By Larry Goldbetter
On March 9, a delegation visited NWU member Mumia Abu-Jamal at a prison in Pennsylvania. The group included Jacky Hortaut of the French Collective for the Liberation of Mumia; Patrick Kamenka, representative of the French CGT National Union of Journalists: and NWU President Larry Goldbetter, who represented the International Federation of Journalists (IFJ). The delegation let Abu-Jamal know that 600,000 union-member journalists in 150 countries are standing with him, and are demanding Pennsylvania’s governor review his controversial trial and release him immediately on health grounds. Read more. Photo collage by PKJ.

Many years ago, while working in public radio, I did a piece on a Senegalese historian named Alhaji Bai Konte. He was what Senegalese called a Griot—one who orally records and remembers the histories of the nation, the glory of kings, and tribal lore. He did so by song, while playing the kora, which sounded like a high-pitched guitar. As a youth he was taught to memorize the lineage of the kings and to play that instrument. I did not understand Wolof, Alhaji Bai Konte’s language, but if memory serves, he was accompanied by a translator.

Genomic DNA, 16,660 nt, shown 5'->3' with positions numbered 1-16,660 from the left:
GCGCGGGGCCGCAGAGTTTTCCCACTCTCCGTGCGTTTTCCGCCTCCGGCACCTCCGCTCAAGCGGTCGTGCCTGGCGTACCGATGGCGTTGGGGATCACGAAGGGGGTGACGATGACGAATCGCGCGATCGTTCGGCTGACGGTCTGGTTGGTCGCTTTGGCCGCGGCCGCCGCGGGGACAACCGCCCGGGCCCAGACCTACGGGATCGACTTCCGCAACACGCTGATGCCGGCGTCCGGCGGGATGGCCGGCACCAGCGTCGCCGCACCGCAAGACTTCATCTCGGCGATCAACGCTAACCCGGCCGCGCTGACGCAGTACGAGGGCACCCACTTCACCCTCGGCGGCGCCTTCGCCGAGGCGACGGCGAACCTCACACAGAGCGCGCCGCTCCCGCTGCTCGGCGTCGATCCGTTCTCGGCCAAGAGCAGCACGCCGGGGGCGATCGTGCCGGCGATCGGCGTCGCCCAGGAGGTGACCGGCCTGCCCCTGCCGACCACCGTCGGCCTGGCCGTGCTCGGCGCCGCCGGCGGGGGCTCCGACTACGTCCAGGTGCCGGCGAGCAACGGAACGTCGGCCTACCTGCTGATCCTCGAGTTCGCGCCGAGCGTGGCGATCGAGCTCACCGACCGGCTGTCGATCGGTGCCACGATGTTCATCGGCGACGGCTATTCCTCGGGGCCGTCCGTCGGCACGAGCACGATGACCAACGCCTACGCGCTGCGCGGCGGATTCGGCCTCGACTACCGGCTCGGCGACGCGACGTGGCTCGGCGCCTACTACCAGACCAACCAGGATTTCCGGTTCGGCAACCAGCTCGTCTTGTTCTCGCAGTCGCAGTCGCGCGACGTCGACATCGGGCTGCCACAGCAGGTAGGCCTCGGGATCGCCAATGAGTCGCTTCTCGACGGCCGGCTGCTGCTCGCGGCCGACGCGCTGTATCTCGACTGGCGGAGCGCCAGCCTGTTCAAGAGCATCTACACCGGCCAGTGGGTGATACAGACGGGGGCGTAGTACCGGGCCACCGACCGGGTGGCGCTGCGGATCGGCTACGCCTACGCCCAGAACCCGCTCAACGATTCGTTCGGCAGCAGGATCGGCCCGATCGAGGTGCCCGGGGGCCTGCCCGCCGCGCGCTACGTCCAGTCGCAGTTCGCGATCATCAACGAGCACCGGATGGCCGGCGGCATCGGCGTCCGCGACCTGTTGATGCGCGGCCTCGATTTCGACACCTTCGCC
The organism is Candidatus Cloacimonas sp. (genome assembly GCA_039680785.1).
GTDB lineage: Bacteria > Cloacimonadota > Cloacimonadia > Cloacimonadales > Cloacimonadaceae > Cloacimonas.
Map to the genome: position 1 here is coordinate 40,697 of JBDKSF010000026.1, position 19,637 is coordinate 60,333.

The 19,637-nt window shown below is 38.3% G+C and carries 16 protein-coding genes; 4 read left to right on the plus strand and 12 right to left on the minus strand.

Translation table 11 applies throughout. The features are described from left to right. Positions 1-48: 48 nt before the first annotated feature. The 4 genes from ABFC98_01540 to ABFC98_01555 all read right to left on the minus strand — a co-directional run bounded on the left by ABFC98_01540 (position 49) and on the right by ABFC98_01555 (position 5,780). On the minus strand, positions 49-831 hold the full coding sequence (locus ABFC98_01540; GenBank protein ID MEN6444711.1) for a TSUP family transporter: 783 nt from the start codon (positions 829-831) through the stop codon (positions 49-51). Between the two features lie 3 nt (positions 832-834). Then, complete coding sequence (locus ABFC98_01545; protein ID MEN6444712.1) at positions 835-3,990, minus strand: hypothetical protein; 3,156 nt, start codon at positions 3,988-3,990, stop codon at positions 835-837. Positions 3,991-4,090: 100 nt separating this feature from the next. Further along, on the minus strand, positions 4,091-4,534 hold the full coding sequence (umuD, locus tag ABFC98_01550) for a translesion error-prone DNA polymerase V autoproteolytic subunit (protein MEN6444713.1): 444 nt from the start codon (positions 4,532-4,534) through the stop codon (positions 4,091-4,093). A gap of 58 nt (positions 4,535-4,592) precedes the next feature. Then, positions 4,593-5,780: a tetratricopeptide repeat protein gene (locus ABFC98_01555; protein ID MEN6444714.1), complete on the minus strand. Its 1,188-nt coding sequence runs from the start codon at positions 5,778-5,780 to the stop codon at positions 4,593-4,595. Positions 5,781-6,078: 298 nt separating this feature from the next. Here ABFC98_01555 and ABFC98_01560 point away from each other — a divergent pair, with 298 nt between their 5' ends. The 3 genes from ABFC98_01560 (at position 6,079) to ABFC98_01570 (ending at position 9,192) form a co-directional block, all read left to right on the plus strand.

Occasionally, I still think of this exchange as a classic example of how Senegalese culture trained its historians to sing a song of yesteryear. Many of us, whether we write for newspapers, magazines or websites, recall the old saying that our work is the first draft of history. We cover communities, not tribes. We cover presidents, governors and mayors, not kings. Though few of us sing songs of our work, we do still tell stories of the people: their struggles, their stumbles and their triumphs. And I’d like to think that we are griots still. —MAJ [Edited for length.]

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